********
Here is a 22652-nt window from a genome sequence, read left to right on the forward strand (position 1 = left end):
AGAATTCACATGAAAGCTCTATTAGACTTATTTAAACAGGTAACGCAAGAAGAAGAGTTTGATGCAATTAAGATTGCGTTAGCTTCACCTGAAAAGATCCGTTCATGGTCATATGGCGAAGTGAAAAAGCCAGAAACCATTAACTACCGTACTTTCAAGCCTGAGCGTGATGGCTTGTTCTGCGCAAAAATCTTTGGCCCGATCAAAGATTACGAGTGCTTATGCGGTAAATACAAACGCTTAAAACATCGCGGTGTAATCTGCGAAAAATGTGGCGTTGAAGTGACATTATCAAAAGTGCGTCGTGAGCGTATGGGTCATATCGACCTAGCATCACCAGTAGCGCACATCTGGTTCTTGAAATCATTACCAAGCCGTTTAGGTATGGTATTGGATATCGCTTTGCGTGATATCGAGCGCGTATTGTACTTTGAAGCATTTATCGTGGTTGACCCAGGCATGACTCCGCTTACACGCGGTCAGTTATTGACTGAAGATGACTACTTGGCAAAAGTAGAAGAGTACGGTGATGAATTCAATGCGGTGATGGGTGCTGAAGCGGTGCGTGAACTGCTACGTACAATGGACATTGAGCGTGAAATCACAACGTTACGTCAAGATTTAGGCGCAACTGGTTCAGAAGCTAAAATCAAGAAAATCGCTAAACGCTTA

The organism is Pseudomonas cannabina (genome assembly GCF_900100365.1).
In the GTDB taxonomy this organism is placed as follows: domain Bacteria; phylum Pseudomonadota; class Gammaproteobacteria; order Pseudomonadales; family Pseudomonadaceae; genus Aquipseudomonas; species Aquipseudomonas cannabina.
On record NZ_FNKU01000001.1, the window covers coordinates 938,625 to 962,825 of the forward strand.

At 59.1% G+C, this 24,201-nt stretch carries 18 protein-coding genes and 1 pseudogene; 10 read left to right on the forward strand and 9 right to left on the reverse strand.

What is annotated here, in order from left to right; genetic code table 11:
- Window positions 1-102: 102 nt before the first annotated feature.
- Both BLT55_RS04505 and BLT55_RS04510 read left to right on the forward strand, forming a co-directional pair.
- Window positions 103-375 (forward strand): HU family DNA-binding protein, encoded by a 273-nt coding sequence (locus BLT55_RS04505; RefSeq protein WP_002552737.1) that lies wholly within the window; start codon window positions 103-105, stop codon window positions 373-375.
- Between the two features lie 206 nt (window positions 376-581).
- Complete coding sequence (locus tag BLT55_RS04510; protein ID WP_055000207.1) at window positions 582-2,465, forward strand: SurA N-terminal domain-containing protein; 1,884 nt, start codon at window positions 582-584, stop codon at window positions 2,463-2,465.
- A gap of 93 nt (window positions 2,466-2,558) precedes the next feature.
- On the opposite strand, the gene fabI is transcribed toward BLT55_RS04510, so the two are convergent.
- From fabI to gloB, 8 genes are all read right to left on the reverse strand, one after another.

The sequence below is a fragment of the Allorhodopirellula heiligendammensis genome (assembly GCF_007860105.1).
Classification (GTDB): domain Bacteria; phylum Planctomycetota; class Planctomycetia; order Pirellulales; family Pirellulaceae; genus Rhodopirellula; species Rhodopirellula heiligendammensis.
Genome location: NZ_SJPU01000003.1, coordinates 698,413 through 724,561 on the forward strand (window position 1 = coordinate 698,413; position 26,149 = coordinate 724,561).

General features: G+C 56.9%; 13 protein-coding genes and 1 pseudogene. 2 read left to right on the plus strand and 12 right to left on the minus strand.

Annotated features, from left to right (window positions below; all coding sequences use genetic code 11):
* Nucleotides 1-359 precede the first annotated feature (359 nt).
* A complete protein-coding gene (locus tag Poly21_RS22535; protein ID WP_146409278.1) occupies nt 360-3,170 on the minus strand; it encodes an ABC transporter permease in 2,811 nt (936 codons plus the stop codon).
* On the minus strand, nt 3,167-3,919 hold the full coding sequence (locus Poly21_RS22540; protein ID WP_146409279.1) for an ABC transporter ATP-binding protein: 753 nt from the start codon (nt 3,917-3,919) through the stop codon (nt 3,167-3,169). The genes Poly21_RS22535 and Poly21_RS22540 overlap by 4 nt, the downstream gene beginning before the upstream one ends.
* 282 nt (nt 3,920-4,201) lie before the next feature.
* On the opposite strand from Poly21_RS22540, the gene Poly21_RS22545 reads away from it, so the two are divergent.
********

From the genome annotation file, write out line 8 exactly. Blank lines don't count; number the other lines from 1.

- Window positions 1-102: 102 nt before the first annotated feature.